2017 Keynote Speaker – Patricia Smith
Called “a testament to the power of words to change lives,” Patricia Smith is a renaissance artist of unmistakable signature, recognized as a force in the fields of poetry, playwriting, fiction, performance and creative collaboration. She is the author of six critically-acknowledged volumes of poetry, including Shoulda Been Jimi Savannah, winner of the 2014 Rebekah Bobbitt Prize from the Library of Congress, the 2013 Lenore Marshall Poetry Prize from the Academy American Poets and the Phillis Wheatley Award in Poetry; Blood Dazzler (a National Book Award finalist), and Teahouse of the Almighty (a National Poetry Series winner), all from Coffee House Press; Close to Death and Big Towns, Big Talk, both from Zoland Books, and Life According to Motown from Tia Chucha Press. She also edited the crime fiction anthology Staten Island Noir.
Application Process: Cover Letter (with aesthetics statement) + 3 poems written in 2017
If you need help with the basic cover letter format, check out our blog post of Cover Letter Advice.
The cover letter must be written. The poems may be written or audio. We accept a variety of file types.
The type of aesthetics statement that we ask for is a paragraph or two that details
- who influences your art,
- what you seek to accomplish in your poems,
- and what The Watering Hole means to you as writer of color.
This will contextualize the poems in your submission and help us get to know you as an artist. You may also optionally include how your art or aesthetic informs what you do, where you work, or any work you do in the arts community or vice versa.
Additional Note: We ask for a sample of your recent poetry, because we don’t want to see “hits from the 80’s.” We want to get to know you through your current artistic voice.
While under review, preference is given to
- The first ten people (retreat or residency) to pay in full get a one-on-one with a facilitator.
- $299 TWH Fellows (includes housing, facilitator fees, administrative expenses and activities listed above)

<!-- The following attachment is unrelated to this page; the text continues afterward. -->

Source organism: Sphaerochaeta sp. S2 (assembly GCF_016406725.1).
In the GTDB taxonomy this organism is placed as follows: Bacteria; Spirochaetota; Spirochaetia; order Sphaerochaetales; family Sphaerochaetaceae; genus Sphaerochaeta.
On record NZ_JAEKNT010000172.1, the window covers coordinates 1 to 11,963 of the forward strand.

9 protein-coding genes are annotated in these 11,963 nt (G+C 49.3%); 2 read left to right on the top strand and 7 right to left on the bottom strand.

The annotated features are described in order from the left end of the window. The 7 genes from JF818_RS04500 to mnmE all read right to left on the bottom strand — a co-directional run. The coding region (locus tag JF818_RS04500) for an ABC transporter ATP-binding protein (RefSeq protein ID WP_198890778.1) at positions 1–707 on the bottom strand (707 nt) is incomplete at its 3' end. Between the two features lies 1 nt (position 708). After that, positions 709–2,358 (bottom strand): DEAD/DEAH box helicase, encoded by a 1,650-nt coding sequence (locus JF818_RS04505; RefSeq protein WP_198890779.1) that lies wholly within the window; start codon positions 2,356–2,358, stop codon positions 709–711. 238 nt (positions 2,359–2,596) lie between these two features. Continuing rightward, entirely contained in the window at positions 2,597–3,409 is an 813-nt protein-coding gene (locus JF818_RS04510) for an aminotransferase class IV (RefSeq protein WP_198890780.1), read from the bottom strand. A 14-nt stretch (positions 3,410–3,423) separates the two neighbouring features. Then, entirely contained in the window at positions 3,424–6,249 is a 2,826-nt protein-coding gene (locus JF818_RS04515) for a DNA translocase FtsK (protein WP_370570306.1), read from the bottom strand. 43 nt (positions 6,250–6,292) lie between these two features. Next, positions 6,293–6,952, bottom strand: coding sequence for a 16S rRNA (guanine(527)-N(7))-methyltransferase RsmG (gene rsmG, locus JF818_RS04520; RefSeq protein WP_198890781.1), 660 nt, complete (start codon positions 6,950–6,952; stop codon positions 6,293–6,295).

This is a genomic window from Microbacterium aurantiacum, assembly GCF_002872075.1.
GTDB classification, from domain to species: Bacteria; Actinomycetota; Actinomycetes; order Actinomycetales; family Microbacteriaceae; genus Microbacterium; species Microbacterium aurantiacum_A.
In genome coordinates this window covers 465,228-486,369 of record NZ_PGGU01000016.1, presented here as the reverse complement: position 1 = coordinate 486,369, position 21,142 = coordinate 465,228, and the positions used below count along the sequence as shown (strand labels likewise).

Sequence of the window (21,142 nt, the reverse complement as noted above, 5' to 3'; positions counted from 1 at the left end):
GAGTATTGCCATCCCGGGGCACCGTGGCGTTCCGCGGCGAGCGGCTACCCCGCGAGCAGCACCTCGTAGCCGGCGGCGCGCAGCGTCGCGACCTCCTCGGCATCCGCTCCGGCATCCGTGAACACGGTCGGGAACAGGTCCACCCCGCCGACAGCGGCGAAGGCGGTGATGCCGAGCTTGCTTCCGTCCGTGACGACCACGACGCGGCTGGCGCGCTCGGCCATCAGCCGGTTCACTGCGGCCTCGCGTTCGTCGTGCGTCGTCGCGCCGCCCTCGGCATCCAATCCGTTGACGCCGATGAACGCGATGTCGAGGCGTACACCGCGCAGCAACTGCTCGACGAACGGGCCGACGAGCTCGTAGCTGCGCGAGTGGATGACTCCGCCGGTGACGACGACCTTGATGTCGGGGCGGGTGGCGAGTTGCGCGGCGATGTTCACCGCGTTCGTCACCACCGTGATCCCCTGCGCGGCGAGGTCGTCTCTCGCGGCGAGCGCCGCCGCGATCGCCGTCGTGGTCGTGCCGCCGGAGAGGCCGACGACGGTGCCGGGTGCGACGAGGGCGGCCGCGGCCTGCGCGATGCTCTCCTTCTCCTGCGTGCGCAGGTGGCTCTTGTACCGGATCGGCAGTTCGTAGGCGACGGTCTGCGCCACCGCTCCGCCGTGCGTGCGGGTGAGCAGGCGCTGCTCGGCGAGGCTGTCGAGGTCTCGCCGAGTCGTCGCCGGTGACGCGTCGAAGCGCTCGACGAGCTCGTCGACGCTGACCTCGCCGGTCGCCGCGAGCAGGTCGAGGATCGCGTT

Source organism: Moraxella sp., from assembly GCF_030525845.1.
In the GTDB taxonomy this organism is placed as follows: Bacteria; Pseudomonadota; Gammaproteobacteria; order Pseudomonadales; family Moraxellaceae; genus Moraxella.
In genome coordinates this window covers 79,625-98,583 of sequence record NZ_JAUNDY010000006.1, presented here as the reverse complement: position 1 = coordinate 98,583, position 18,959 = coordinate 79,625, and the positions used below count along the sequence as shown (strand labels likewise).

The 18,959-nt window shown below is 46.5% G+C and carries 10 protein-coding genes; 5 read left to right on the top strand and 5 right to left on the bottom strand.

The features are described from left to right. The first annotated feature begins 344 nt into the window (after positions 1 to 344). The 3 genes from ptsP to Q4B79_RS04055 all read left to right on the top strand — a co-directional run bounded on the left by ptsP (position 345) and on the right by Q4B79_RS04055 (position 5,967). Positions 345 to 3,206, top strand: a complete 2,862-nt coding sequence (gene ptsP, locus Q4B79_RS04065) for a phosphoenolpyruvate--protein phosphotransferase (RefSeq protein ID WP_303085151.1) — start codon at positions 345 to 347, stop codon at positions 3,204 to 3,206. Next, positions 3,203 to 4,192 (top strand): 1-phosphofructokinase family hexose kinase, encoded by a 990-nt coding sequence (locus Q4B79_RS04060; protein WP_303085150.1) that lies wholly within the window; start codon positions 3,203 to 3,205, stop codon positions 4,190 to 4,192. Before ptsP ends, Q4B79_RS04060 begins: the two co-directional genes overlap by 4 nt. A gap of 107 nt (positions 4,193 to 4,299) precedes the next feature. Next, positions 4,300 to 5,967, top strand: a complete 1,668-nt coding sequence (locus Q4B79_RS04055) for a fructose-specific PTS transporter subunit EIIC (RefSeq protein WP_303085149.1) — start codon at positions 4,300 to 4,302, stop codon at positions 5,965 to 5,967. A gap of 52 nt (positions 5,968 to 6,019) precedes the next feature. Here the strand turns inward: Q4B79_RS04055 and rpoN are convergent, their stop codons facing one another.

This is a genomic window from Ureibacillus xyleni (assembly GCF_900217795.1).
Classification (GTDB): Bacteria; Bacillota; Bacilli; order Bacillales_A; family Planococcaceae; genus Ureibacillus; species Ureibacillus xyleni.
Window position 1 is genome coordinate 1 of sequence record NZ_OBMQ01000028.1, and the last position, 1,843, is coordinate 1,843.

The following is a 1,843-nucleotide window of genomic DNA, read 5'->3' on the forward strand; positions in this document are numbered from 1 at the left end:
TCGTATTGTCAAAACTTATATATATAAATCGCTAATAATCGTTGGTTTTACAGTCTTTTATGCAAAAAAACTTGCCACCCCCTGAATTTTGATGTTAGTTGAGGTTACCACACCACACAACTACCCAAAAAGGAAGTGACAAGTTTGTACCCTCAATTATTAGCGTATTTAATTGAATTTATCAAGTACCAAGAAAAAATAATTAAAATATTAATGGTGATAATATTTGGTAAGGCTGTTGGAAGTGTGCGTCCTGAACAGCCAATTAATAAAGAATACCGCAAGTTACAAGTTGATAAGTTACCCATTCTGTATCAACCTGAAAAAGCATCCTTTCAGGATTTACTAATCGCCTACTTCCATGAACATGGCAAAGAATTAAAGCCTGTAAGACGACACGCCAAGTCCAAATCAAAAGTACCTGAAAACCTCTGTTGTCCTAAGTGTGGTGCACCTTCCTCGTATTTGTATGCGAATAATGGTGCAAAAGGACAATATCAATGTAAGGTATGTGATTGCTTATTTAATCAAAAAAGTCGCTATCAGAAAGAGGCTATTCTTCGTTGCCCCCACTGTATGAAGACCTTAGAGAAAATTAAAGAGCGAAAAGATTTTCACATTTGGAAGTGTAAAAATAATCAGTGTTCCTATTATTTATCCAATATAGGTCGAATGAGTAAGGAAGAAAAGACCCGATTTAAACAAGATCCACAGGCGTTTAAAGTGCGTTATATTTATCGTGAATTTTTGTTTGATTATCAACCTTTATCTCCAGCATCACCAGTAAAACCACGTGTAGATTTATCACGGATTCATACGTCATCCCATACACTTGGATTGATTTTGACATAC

- $399 Newbies (includes housing, facilitator fees, administrative expenses and activities listed above)
- Upon acceptance, a nonrefundable down payment of $100 must be made by August 15, 2017. This reserves your place in the retreat.
- The remaining nonrefundable balance must be paid in full by October 1, 2017.
We are passionate about bringing Southern poets together and bringing other poets to the South. However, we want to do more than just bring poets to southern black spaces: we want to tie the history of the place and the body into the workshop. The retreat occurs every year from December 26 to December 30 in modern Santee State Park cabins on Lake Marion in beautiful rural South Carolina. Scholarships are available. Accepted applicants may attend up to 3 retreats over the course of 5 years. Upon attending the 1st retreat, applicants become TWH Fellows. Upon completing the 3rd retreat, Fellows become Graduate Fellows.
This retreat is funded in part
- by a grant from the S.C. Humanities Council, a state program of the National Endowment for the Humanities,
- by a grant from The South Carolina Arts Commission, which receives support from the National Endowment for the Arts and the S.C. General Assembly,
- by a sponsorship from Ecotone, the literary magazine that seeks to reimagine place, published by the Department of Creative Writing at UNC Wilmington. https://ecotonemag
- and by pivotal support from private donors like you.